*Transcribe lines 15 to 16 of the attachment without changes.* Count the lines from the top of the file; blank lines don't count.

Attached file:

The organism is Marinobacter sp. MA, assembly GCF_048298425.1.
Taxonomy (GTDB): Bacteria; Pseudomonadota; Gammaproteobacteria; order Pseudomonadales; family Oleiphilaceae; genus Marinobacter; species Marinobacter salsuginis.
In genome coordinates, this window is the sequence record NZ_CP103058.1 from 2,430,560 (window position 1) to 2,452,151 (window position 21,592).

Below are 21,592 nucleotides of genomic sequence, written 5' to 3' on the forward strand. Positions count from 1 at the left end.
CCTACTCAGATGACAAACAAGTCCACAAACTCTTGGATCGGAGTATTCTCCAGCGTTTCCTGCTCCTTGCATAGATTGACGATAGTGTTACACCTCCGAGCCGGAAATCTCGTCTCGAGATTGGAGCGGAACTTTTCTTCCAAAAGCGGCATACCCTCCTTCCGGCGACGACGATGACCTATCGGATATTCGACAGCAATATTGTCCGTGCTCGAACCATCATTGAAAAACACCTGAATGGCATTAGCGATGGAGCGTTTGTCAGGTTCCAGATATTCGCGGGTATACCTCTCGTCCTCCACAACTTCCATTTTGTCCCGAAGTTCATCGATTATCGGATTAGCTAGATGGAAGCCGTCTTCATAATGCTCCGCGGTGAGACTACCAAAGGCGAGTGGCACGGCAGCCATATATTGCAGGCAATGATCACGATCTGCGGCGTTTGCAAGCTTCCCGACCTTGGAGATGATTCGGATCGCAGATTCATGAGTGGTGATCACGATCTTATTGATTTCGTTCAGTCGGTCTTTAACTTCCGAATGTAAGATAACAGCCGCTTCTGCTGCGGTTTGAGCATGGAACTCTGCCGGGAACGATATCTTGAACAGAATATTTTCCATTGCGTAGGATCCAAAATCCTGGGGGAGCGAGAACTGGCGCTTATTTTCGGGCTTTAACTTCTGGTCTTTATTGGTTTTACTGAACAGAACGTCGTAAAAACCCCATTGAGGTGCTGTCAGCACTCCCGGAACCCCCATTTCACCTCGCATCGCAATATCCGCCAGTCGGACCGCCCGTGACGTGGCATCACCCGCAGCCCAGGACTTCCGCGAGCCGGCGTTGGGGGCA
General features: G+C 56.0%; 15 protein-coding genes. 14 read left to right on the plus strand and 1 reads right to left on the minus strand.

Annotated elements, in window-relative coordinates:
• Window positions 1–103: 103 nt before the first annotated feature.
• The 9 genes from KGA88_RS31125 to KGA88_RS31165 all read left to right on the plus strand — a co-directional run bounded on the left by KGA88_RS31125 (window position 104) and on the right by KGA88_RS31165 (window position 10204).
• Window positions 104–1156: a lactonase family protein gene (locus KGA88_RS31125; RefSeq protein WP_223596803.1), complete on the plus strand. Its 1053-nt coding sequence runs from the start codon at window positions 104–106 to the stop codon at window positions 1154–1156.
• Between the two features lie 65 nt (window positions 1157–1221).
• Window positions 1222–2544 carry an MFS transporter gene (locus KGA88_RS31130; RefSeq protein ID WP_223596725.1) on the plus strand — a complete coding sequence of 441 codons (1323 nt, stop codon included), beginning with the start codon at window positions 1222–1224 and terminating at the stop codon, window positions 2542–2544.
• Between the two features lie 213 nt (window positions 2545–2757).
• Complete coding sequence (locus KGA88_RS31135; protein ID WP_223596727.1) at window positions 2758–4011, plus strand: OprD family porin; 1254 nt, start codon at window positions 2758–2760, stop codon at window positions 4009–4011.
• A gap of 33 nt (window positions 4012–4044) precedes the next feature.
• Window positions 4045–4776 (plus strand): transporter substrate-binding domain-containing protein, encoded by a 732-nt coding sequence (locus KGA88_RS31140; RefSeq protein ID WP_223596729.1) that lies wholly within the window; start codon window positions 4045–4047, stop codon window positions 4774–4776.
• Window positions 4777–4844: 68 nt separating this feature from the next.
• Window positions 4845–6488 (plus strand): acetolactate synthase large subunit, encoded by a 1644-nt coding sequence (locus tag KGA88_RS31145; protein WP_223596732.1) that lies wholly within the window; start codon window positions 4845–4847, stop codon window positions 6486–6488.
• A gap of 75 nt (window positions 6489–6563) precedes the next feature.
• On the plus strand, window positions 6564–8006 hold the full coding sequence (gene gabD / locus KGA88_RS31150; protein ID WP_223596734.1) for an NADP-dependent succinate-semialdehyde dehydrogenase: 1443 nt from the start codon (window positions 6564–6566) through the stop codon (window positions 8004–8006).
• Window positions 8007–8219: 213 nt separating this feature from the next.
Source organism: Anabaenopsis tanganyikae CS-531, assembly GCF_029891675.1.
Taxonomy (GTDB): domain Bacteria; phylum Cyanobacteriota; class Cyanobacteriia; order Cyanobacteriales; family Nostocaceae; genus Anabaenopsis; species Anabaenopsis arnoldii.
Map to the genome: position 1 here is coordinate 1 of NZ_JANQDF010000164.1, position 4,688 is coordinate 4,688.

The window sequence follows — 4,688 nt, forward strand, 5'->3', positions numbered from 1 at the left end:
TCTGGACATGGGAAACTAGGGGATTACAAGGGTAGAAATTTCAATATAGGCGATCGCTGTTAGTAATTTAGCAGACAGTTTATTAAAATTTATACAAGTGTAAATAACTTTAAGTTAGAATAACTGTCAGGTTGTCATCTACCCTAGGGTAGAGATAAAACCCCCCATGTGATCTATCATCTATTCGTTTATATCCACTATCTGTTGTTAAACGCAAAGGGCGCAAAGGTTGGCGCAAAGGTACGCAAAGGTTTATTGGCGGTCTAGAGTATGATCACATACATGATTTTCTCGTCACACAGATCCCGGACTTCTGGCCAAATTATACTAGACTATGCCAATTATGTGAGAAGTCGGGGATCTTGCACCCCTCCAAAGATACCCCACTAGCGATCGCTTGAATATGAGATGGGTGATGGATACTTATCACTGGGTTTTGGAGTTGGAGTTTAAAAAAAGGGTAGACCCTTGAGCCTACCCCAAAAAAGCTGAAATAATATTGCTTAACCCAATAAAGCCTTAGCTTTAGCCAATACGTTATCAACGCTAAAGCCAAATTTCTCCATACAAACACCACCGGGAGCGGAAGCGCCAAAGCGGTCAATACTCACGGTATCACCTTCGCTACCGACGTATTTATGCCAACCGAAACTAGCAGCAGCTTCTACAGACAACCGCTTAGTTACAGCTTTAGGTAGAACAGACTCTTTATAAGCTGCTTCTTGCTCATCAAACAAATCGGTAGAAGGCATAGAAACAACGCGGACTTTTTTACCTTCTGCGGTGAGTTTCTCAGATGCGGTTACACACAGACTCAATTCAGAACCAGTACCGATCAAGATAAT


• A gap of 33 nt (window positions 4012–4044) precedes the next feature.
• Window positions 4045–4776 (plus strand): transporter substrate-binding domain-containing protein, encoded by a 732-nt coding sequence (locus KGA88_RS31140; RefSeq protein ID WP_223596729.1) that lies wholly within the window; start codon window positions 4045–4047, stop codon window positions 4774–4776.